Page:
• The semi-quantitative calculation based on the EDS spectra of omphacite show that the value of XNa/(Na+Ca) in Omp-1 approximate to 0.41. This composition is similar to that of omphacite inclusions in zircons from eclogite lens in marble (Liu et al., 2006) and omphacite from banded eclogite in gneiss (Wang, 2005), whose variation range of XNa/(Na+Ca) is much smaller than that of omphacite from the jadeite-quartzite from our studied area (Wang et al., 2010). In contrast, the value of XNa/(Na+Ca) in Omp-2 is less than 0.22, which is much lower than that of Omp-1. Combined with their SAED analysis, the data of Omp-1 and Omp-2 are plotted in the P2/n and C2/c space group field of omphacite phase diagram, respectively (Fig. 6) (Rossi et al., 1983). The omphacite with C2/c space group is known as its fully disordered phase under high temperatures condition, which would transform into P2/n phase if temperatures lower than 730 ℃ when considering the composition of Omp-1 (Carpenter, 1982; Fleet et al., 1978; Matsumoto et al., 1975). The coexistence of P2/n and C2/c omphacite space groups and their topological relations, dislocation patterns and precipitated microcrystals indicate that these two space groups should be evolved from the same precursor C2/c omphacite phase, which had experienced a complex evolution history including plastic deformation, chemical diffusion, space group transition and phase alteration during the exhumation process of subducted slab.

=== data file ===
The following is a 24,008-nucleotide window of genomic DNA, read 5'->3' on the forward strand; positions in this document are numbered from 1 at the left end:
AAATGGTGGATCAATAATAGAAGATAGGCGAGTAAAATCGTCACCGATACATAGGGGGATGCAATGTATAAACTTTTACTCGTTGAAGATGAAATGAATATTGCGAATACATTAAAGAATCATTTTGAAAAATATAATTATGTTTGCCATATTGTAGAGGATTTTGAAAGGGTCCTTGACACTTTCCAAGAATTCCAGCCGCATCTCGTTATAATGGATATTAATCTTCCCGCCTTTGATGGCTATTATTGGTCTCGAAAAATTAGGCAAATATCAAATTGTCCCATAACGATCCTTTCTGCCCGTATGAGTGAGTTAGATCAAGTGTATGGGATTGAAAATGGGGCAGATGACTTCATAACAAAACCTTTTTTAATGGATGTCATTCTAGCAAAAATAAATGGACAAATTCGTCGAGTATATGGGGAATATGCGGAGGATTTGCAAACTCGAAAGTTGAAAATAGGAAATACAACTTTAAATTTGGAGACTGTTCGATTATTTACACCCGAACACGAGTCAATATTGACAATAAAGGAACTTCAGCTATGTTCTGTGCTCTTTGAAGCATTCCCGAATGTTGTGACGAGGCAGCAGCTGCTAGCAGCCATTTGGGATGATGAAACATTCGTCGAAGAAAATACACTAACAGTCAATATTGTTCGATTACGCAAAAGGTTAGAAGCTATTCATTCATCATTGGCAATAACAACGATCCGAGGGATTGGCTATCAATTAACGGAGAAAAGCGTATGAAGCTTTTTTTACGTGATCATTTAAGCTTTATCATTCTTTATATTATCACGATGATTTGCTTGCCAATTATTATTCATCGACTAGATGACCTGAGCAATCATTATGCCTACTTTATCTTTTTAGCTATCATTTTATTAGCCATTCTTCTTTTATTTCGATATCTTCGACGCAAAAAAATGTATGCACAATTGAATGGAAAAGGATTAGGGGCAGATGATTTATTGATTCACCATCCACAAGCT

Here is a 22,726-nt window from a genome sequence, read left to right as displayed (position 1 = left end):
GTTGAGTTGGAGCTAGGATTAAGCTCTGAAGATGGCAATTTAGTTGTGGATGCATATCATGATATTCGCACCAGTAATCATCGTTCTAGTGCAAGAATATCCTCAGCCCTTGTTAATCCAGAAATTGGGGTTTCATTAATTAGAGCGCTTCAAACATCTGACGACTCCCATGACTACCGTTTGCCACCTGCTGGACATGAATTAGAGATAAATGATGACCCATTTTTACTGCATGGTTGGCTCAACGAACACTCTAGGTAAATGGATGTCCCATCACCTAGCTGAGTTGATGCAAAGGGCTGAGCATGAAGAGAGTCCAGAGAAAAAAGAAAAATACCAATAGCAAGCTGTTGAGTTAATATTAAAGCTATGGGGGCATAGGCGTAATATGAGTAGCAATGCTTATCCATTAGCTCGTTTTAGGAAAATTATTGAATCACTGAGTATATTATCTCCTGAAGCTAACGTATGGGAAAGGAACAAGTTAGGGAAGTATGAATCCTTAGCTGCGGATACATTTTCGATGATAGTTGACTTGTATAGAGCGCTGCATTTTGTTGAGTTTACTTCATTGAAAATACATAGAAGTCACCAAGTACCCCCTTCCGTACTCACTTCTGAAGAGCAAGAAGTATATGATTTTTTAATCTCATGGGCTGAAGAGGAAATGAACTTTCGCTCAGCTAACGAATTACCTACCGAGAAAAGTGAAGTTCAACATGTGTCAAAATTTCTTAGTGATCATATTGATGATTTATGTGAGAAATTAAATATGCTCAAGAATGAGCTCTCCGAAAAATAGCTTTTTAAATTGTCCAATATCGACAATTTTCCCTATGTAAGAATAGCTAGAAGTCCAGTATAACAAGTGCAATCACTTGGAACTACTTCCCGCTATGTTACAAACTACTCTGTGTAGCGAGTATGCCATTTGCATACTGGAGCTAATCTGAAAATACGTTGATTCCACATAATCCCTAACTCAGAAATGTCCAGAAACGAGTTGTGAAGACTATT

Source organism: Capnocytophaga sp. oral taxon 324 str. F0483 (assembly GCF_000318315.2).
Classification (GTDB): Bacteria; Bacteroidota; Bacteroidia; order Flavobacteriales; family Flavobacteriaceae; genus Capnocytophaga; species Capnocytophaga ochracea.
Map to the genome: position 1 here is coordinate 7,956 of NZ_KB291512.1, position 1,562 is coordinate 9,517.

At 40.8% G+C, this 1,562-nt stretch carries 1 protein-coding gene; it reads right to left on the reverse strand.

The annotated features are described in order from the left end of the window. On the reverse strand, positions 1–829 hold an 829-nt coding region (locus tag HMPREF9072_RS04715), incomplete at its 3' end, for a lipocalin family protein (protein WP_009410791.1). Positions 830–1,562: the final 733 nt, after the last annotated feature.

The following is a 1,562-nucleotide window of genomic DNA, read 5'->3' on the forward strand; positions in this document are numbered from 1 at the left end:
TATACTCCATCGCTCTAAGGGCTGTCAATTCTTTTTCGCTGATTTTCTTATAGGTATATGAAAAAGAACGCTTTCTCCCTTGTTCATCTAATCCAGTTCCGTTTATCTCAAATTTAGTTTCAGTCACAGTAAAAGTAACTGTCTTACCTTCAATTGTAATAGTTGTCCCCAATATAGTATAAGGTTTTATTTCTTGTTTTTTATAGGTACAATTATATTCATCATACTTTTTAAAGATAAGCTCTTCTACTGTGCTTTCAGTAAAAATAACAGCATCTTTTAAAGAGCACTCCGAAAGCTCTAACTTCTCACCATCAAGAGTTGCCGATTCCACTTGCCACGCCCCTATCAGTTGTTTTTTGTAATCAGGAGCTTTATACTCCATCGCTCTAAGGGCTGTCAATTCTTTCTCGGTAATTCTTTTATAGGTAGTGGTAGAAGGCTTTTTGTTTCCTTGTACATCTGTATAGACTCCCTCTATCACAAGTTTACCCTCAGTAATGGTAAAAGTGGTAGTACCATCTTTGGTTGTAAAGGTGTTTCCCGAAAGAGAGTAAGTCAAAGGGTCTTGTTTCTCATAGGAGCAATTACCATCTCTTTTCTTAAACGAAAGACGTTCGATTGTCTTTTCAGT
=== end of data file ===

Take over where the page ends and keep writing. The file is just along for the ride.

Since the Omp-2 subgrains contain lower Na and Al (esp. Na) content than that of Omp-1 and the microcrystals of barroisite and albite precipitated at their boundaries (Figs. 3, 4, 6), the exsolved Na and Al and other elements from Omp-2 would be the main materials source for these Na- and/or Al-bearing microcrystals crystallized. Considering the garnet and omphacite from Shuanghe UHP eclogites could contain water content up to > 2 000 wt. ppm and ~500 wt. ppm H2O respectively (Xie et al., 2019; Liu et al., 2016; Sheng et al., 2007), the host omphacites could provide the water for small amount of barroisite crystallized at the early stage of retrogradation. Furthermore, the topological relation of [010]Omp//[010]Brs, where [010]Brs=[010]Brs, showed in Fig. 5 had been reported in most previous studies (Müller et al., 2004; Skrotzki, 2001; Veblen and Buseck, 1981). In addition, Müller et al. (2004) found another topological relation of [101]Omp//[101]Brs. These topological relations between barroisite microcrystals and host omphacite indicating they may have a genetic relationship. However, these two precipitated minerals should not be ascribed to the typical exsolution phenomenon because this would be an inequality chemical system that the external water and other elements could diffuse into the inner of omphacite crystal through its subgrain boundaries. In other words, these precipitated minerals should be ascribed to the metasomatism or alteration phenomenon, which belongs to the retrogradation process (Müller et al., 2004; Veblen and Buseck, 1981). The distinction between them and exsolution is chemical, rather than structural (Liu et al., 2009). The double chains silicate of amphibole microcrystals would preferentially to nucleate at the deformation-induced [010] dislocations of single chain silicate omphacite (Skrotzki, 2001).